This is in anticipation that the US might return. The chances of that
are quite good, as Trump has announced the US may reconsider its decision
to withdraw, if it got a better deal.
If the US re-joins, it is likely the eleven countries will lift the
suspended provisions and the CPTPP would in effect become the TPP
The suspensions are mainly in the IP chapter. Some of the extreme
clauses which the US insisted on (but which many others were unhappy
over) will not come into effect in the CPTPP.
Suspended are some provisions that adversely affect access to medicines,
including obliging the TPP countries to allow patents for a second
use of a medicine, and for new methods for using the medicine. Also
suspended is a clause to extend the normal patent term of 20 years
if a country delays granting a patent for a new medicine.
But some other TPP provisions on IP remain. In particular, countries
must join an international treaty known as UPOV91 under which farmers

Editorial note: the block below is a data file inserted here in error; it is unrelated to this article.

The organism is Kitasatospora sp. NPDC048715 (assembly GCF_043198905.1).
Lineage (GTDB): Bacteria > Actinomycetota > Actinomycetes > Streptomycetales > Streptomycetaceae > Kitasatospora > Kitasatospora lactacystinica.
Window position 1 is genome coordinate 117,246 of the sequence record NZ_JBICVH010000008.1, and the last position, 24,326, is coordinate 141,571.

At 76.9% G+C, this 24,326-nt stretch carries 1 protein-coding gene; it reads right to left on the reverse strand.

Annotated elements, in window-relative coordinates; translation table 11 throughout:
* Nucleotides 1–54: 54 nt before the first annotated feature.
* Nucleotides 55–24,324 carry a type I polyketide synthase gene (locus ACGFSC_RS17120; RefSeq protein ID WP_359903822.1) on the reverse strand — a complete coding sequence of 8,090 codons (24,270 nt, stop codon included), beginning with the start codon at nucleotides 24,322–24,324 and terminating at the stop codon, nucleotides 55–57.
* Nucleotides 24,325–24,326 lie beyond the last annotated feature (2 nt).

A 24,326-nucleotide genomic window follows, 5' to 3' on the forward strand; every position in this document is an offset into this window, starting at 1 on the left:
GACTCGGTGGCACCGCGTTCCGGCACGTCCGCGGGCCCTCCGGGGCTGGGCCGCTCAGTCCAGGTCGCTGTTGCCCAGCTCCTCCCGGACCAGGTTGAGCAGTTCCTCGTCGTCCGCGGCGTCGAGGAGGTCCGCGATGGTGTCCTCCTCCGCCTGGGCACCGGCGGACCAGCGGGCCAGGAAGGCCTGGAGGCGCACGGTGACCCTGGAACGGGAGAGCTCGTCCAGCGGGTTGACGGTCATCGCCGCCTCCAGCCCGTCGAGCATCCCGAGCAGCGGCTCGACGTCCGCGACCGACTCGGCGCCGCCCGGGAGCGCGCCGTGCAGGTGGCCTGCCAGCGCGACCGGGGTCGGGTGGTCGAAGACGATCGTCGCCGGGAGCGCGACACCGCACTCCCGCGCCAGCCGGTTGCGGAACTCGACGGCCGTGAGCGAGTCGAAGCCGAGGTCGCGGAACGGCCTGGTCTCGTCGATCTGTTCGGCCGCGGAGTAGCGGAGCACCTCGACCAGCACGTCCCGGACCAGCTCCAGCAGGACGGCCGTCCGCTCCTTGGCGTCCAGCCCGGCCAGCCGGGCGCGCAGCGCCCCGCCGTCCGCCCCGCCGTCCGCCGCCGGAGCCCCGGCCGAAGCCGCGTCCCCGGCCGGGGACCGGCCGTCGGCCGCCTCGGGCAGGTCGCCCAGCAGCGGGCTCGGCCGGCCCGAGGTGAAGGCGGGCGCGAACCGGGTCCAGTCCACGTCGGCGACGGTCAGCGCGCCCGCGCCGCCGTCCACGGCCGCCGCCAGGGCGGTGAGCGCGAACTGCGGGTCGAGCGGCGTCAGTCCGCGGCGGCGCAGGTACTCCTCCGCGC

will not be able to save and exchange seeds that are protected by
big corporations, but have to buy the costly seeds in order to plant
Most other provisions that are suspended are of minor importance,
and thus much of the original TPP remains.
The most problematic issues retained in the CPTPP include:
* Investment liberalisation. Countries have to open up to other CPTPP
members' companies and investors to enter and invest in their territory.
They could take over the business of some domestic producers and service
* Investor protection. Foreign investors can bring host governments
to an international tribunal for loss of present and future profits
or reduced value of their assets if government introduces new economic,
social or environmental policies that affect their business or even
their business expectations.
* Government procurement. Most governments in developing countries
give preferential treatment to local companies when granting construction
and other projects. This preference is also provided when the government
purchases materials and services. Under the new agreement, these preferences
will be ended as foreign firms from CPTPP countries will have to be